Elflein was responsible for only three of the 28 sacks OSU's line yielded last season, and he allowed just eight over his final three years.

9. Cam Robinson, Alabama

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    Kevin C. Cox/Getty Images

    The top returner from our 2015 ranking of the best offensive linemen, Cam Robinson dropped from seventh to ninth. The slip came because of the strength of the position across the country and because of how Alabama's offense changed.

    The use of a dual-threat quarterback instead of one more inclined to hang in the pocket meant the 6'6", 310-pound junior had to block in a different manner than in the past. However, that versatility should help him when he heads to the NFL.

    Robinson only allowed one sack in 484 dropbacks in 2016, per Pro Football Focus—one of two times quarterback Jalen Hurts was hit by someone Robinson was assigned to—after allowing seven sacks the previous season. He remained strong as usual in blocking for the run, as Alabama ranked 12th nationally in rushing offense at 245 yards per game.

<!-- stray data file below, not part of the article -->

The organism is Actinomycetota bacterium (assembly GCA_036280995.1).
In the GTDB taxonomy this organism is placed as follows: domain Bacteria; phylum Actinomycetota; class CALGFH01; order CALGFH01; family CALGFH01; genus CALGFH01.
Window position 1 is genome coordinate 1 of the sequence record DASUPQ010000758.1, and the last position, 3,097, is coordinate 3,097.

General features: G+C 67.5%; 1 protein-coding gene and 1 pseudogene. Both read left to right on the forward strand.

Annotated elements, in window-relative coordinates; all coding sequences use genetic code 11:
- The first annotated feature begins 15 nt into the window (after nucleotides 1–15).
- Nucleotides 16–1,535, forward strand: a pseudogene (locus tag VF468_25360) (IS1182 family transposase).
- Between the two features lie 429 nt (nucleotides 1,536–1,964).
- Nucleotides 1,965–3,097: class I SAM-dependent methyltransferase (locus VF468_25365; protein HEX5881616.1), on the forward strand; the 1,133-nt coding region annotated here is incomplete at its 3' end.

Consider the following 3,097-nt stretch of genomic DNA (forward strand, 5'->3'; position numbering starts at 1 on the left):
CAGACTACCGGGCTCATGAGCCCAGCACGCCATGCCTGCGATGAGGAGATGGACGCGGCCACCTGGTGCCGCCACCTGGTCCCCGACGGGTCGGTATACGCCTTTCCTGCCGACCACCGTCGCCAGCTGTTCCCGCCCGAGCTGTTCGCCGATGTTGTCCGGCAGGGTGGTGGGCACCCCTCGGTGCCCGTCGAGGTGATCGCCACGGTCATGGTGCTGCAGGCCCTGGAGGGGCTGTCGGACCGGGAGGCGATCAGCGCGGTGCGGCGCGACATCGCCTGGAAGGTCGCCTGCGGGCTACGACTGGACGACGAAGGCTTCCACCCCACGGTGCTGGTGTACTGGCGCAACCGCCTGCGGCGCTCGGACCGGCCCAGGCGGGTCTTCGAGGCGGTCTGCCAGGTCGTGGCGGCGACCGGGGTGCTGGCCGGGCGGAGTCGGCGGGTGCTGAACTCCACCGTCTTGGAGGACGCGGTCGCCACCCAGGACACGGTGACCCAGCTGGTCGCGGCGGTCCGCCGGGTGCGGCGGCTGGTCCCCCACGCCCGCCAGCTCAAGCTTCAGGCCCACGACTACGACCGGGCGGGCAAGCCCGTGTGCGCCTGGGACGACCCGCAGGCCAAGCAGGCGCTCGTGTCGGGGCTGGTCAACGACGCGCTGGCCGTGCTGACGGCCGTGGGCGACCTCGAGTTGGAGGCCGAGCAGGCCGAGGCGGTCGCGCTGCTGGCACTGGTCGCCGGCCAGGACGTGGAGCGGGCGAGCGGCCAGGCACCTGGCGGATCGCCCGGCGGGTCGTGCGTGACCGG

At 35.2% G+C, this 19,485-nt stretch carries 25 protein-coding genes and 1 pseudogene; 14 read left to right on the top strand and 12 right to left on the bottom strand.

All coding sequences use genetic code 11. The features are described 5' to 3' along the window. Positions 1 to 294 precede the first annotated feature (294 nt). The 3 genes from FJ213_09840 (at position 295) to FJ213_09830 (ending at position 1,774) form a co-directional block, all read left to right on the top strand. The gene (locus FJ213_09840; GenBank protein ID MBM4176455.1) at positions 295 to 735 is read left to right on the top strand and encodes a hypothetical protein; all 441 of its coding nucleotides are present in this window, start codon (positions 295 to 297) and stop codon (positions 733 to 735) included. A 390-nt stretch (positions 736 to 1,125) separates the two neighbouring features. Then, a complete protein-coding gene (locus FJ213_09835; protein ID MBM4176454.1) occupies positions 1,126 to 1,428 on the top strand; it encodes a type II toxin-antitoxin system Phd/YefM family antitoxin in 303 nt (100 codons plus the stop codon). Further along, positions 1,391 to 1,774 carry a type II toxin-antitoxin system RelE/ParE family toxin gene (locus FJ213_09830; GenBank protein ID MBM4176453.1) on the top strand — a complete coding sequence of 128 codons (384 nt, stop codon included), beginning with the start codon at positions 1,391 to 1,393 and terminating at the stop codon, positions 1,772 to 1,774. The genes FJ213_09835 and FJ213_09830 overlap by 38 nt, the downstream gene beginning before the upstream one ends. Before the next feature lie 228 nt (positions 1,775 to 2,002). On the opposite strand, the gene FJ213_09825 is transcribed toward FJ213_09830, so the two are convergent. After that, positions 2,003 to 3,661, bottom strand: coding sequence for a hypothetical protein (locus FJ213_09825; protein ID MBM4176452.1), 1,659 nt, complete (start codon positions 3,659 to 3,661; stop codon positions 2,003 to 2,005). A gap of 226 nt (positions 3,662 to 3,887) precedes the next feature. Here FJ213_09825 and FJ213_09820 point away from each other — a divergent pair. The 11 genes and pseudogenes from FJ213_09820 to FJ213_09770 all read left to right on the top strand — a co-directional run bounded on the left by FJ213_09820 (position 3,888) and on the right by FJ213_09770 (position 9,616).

A pair of false-start penalties in the national championship game and a season-worst run-blocking grade in the Peach Bowl weren't the best ways for Robinson's career to end and soured what was otherwise a solid junior campaign.

8. Nico Siragusa, San Diego State

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    Lance King/Getty Images

    After almost every game this past season, as Donnel Pumphrey was either moving toward becoming the FBS career rushing leader or after he achieved that mark in the Las Vegas Bowl, San Diego State's star running back would make sure to give credit to those who helped make it possible. Though Pumphrey would refer to the entire offensive line, Nico Siragusa deserved the most praise.